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Precarity, Therapy Films and Ethics: True/False Film Fest 2023

In its second post-pandemic, in-person year, True/False was still trying to convince audiences to come back (there were fewer venues this year than pre-pandemic) to watch artful documentary, but the in-person joy was contagious. 

For one long March weekend, the True/False Film Fest turns the college town of Columbia, Missouri into an arts extravaganza. The films range from the mainstream (Going Varsity in Mariachi, a high-school competition film from the Texas border) to surprising (Milisuthando Bongela’s Milisuthando, about identity challenges in post-apartheid South Africa), to the strange (Raphaël Grisey and Bouba Touré’s Xaraasi Xanne/Crossing Voices, which uncompromisingly mixes past, present and future in Malian migrant Bouba Touré’s struggle for justice and autonomy) to the boldly experimental (Deborah Stratman’s Last Things, a meditation on rocks, geology and people that features creative re-use of archival material). Buskers entertain audiences before the films, playing anything from blues to modern classical, on instruments you may or may not recognize. The shops along the downtown streets have turned themselves into impromptu art galleries. There’s a costume ball to kick it off and a raucous parade that brings out blocks’ worth of enthusiastic locals, performing for streets of families recycling their Halloween costumes. I dare you to have a bad time.


One of the hallmarks of the True/False experience is the low-stress feeling of community. It’s easy to get into even sold-out screenings with a pass, and the pricing/perks prioritize passes. If you have to wait, costumed volunteers will amuse you. It’s easy to bump into friends and filmmakers—if you park yourself at the Ragtag Cinema, you can’t avoid folks. There are unticketed, intimate filmmaker-to-filmmaker chats, late-night soirees and, for industry/press folks, the festival facilitates connections with contact info, events and personal care and tending. The sites I attended were all accessible, and some screenings were open-captioned.

As well, the Based on a True Story (BOATS) conference, hosted at the University of Missouri’s famed journalism school just before the festival, showcases some of the films and filmmakers, and allows for both Q&As and productive hallway conversations. That conference launched with a true community moment. One of the field’s beloved, and fiercely mission-driven, filmmakers, Julia Reichert—whose career in social-activist filmmaking spanned four decades—had died three months before. Her widower, Steve Bognar, showed some clips (not without tearing up), and asked the audience for comments and suggestions on how to shape it into a film. He was deluged not only with ideas but with loving sympathy.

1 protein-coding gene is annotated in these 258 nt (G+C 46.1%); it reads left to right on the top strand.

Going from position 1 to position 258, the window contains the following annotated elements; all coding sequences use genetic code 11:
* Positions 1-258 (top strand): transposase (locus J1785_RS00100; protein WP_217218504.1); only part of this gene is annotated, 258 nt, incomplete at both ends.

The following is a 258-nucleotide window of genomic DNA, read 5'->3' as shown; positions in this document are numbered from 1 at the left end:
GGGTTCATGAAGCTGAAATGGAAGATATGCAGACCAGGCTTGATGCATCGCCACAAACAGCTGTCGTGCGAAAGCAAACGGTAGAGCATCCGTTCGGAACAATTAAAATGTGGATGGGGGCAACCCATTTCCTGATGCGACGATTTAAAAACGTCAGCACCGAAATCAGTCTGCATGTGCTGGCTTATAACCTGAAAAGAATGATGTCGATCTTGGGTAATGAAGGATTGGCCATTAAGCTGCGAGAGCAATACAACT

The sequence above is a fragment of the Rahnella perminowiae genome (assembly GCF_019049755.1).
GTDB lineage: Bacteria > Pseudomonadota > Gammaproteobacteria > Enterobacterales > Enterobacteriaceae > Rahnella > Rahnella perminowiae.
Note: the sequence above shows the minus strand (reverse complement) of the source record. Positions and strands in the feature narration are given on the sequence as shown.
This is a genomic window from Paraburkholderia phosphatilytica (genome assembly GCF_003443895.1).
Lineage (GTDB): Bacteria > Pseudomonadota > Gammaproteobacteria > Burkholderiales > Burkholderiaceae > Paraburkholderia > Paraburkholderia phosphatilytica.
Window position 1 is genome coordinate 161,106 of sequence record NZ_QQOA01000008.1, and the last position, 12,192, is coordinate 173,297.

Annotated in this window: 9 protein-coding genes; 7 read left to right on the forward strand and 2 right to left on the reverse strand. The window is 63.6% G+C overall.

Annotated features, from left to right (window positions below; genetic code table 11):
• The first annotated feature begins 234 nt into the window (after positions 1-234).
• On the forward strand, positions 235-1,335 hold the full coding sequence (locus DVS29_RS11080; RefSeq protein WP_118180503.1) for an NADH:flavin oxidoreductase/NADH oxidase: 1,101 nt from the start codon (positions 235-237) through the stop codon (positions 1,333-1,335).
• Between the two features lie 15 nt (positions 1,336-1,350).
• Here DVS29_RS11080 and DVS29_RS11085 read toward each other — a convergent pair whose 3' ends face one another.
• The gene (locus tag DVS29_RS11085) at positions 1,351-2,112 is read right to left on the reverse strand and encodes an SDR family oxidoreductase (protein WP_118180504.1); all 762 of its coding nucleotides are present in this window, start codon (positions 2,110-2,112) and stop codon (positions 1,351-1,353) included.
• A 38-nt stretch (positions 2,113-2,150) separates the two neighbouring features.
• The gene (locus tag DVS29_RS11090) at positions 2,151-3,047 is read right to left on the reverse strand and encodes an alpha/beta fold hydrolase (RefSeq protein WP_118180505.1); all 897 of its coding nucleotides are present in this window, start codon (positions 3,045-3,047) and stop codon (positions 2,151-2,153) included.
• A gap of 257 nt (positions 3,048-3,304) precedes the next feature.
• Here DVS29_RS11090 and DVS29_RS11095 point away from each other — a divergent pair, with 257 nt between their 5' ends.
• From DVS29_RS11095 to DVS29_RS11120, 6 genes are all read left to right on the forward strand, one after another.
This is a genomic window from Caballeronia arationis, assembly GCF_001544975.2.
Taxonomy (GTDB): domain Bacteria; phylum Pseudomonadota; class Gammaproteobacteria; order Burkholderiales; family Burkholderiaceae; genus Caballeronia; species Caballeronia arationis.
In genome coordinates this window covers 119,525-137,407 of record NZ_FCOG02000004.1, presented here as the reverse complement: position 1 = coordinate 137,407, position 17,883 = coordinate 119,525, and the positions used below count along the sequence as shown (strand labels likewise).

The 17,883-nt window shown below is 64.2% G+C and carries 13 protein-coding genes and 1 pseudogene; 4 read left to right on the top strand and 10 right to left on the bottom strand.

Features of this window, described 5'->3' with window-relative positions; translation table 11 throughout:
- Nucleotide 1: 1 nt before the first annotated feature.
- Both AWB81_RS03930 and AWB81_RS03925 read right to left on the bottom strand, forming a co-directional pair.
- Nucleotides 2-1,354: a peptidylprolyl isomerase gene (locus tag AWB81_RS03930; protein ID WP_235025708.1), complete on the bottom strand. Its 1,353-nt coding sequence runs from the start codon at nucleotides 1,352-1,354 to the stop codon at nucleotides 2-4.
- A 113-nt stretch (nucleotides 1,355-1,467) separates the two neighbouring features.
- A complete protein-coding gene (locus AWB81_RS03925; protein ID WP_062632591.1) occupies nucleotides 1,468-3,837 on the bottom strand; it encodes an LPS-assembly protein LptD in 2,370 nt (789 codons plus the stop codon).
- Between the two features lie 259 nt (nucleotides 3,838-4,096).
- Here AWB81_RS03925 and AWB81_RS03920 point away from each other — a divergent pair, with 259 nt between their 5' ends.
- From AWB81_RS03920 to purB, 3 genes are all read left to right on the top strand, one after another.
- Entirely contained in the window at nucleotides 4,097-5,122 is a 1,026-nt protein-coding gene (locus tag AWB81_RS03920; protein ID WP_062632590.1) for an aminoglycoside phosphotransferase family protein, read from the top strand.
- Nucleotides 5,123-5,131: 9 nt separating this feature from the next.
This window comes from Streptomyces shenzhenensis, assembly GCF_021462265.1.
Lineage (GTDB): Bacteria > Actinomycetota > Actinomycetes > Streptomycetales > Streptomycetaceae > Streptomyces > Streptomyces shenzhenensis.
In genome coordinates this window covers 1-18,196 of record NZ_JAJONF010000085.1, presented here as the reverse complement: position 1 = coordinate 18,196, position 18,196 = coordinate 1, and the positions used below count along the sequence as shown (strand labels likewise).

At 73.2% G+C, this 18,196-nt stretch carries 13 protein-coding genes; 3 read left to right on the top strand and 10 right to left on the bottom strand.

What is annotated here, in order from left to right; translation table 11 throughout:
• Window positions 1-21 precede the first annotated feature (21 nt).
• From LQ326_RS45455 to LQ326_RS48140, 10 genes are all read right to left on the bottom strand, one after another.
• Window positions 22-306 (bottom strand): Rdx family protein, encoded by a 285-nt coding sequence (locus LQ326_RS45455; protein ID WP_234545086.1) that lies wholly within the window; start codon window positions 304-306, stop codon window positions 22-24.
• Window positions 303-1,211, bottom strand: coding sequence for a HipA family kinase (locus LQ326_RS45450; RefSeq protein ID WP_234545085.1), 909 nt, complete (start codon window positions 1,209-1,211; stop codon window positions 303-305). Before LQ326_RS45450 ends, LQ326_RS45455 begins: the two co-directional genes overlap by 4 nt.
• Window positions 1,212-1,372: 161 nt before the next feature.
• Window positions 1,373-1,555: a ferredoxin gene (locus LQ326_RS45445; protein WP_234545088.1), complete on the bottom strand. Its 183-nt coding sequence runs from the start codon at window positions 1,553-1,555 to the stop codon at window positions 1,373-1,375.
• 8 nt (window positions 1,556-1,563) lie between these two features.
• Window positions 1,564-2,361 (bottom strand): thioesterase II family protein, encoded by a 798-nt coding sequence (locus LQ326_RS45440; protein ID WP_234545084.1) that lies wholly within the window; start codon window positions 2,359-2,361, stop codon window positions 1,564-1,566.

How’s your health?

Among the topics that surfaced in panels, hallways and parties was the health and future of the field’s organizations. The news of a hiatus at Full Frame, continuing uncertainty about the direction of the International Documentary Association, the folding of smaller festivals and austerity budgets for organizations still reeling from pandemic losses all made for conversation. Filmmakers speculated on what the role of festivals is at a time when major outlets (e.g., HBO, streamers) seem to capture the spotlight, and awards align with massive promotional campaigns out of reach for most indie doc filmmakers. Indeed, some filmmakers said they saw major film festivals weighing the amount of a film’s awards-campaign budget as part of their consideration for inclusion. 

So, of course Tabitha Jackson’s conversation with critic Alissa Wilkinson at BOATS was a destination event. This was Jackson’s first public appearance in the U.S. since she left her position as festival director at Sundance Institute, after a controversy about Sundance’s decision to showcase Meg Smaker’s (then titled) Jihad Rehab. Dozens of filmmakers, led by those of Middle Eastern descent, had protested the film, for several reasons. 

Citing a separation agreement requiring her silence on the specifics, Jackson did not address the controversy. (Some in the audience, still awaiting an apology from either Jackson or Sundance, found this either frustrating or too convenient.) Rather, she posed a question generalizing the challenge that the controversy had raised in that one instance: “How can we ask these hard questions of each other, given the power dynamics of institutions and individuals?